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Talking points - Why KKR started with so many overs of spin, and how Krunal deceived Shakib

And why did Andre Russell bowl only two overs?

Why did KKR bowl five straight overs of spin at the start?
Only once in the past had a team bowled five straight overs of spin to start an IPL innings. That was the Kolkata Knight Riders as well, back in 2014 against the Chennai Super Kings in Ranchi.
Seven years later, it was once again the Knight Riders who went all-spin through the first five overs of an IPL innings. What might their thinking have been?
Part of the reason for this could have been Mumbai's opening combination. In IPL matches since the start of 2019, Rohit Sharma had averaged 13.16 and struck at 98.75 against spin in the powerplay as against 41.33 and 131.44 against pace, before this game. In the same period, Quinton de Kock had managed a strike rate of only 101.65 against spin in the powerplay as compared to 149.85 against pace.
Given this, the Knight Riders may have preferred having their spinners bowl as much as possible when one or both of the openers were in the middle, rather than later on, against Ishan Kishan, Hardik Pandya, Kieron Pollard and Krunal Pandya, who are all fearsome six-hitters against spin.
One other reason behind the Knight Riders front-loading with spin could have been the possibility of dew setting in as the evening progressed. The team may have decided to allow the spinners to bowl the bulk of their overs with a relatively dry ball, rather than come up against those middle-order six-hitters with their grip on the ball compromised.
Why did Andre Russell only bowl two overs?
Andre Russell finished the innings with a five-wicket haul in only 12 balls, which may have left viewers wondering why the Knight Riders didn't use him earlier.
The answer lies in Russell's creaking knees, which force the Knight Riders to use his bowling only sparingly and only seldom get four overs out of him. Even across two overs, though, he remains a valuable bowler at the death, as he showed today with his smart use of angles - around the wicket to right-hand batsmen and over the wicket to left-handers - to keep the ball away from the batsmen's natural hitting arc and make it extremely difficult for them to access the leg side.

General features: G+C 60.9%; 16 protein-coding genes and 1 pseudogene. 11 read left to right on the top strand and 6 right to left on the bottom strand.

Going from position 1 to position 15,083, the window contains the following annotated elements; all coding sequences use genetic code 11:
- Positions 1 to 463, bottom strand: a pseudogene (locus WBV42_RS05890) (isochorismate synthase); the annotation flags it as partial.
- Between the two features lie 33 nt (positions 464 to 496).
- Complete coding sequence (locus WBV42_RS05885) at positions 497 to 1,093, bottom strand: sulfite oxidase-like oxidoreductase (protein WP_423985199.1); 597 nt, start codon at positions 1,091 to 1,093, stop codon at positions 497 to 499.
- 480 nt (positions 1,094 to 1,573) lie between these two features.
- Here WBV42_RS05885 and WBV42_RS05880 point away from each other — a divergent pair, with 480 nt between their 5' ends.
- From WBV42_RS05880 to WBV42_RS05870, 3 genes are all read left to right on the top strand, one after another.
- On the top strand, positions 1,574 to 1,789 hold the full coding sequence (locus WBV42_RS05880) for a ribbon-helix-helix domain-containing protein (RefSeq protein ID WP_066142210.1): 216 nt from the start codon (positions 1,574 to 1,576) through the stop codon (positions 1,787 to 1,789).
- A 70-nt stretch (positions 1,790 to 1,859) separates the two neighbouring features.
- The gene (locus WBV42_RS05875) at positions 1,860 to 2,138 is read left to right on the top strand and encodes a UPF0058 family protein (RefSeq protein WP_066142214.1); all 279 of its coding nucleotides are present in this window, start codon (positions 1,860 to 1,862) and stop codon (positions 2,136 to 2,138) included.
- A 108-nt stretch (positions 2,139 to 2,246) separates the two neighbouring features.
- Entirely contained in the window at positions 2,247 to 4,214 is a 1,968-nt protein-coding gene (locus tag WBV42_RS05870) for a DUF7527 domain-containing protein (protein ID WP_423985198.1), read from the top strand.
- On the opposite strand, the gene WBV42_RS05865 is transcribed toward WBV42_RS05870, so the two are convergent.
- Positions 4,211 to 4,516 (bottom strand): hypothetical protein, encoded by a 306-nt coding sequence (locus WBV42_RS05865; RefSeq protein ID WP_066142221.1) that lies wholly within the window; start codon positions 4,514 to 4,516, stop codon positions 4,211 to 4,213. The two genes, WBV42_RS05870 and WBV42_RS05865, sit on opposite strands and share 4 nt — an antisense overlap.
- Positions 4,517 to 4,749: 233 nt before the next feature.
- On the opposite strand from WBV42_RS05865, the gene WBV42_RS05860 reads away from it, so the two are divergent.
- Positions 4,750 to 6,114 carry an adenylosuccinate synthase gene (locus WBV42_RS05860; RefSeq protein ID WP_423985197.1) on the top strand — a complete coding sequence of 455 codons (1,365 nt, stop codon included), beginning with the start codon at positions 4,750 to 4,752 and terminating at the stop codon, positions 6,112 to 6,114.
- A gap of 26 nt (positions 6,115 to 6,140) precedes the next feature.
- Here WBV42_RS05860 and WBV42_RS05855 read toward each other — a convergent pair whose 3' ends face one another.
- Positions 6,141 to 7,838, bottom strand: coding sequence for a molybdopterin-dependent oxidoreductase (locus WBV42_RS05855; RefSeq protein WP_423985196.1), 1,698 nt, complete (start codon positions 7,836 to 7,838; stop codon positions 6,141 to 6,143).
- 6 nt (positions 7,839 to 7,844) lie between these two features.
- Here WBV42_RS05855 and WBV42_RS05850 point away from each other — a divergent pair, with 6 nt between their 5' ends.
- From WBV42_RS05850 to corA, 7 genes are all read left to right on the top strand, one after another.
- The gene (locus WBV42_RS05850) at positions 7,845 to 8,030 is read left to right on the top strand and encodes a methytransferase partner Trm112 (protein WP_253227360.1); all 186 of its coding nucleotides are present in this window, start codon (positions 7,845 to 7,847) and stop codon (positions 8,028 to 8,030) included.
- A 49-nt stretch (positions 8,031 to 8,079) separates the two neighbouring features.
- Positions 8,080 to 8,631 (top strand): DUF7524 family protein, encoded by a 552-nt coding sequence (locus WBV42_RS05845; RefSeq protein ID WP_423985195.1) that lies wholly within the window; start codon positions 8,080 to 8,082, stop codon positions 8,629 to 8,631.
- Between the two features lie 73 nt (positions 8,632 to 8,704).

Why did Rohit Sharma bowl the 14th over of KKR's innings?
Rohit Sharma was once a fairly regular white-ball bowler, and even took an IPL hat-trick in 2009, but those days are long gone, thanks to injuries that have curtailed his bowling. So why did he bring himself on today, and bowl for the first time since IPL 2014?
Given the turn on offer at Chepauk, and also the two-paced nature of the surface, Rohit may well have been mentally prepared to bowl even before the match began, to fulfill the role of Mumbai's third spinner in case two left-handers were at the crease, given that both their frontline spinners turn the ball into the left-hander.
When the 14th over began, the Knight Riders had two left-handers in the middle: a set Nitish Rana and a new-to-the-crease Shakib Al Hasan. Rohit came close to twisting his ankle before he'd even bowled his first ball, but he eventually managed to send down six reasonable deliveries, one of which nearly had Shakib inside-edging onto his stumps.
The other reason Rohit bowled himself may have been to allow Krunal Pandya to come on when Dinesh Karthik and then Andre Russell came to the middle. On this slow turner, Russell in particular struggled to get to grips with Krunal's changes of pace, and could have been out twice.
Did Krunal deceive Shakib with his use of the crease?
The very best spinners defeat batsmen in the air with drift and dip, but sometimes you can beat a batsman for length by other means too. When Shakib swept Krunal straight into the hands of deep square leg in the 16th over of the Knight Riders innings, it appeared like a routine T20 dismissal - an aggressive shot not quite managing to evade a deep fielder.
But replays suggested Krunal may have earned the wicket - at least partially - with a bit of trickery. Rather than releasing the ball as he normally would, Krunal delivered this one from well behind the crease, when he was roughly adjacent to the stumps. This may have caused Shakib to misjudge the length of the ball, and miscue his attempted sweep.
Experts often talk about the use of the crease while bowling, but that's usually restricted to the width of the crease. Krunal may well cause them to start talking about the use of its depth as well.

Karthik Krishnaswamy is a senior sub-editor at ESPNcricinfo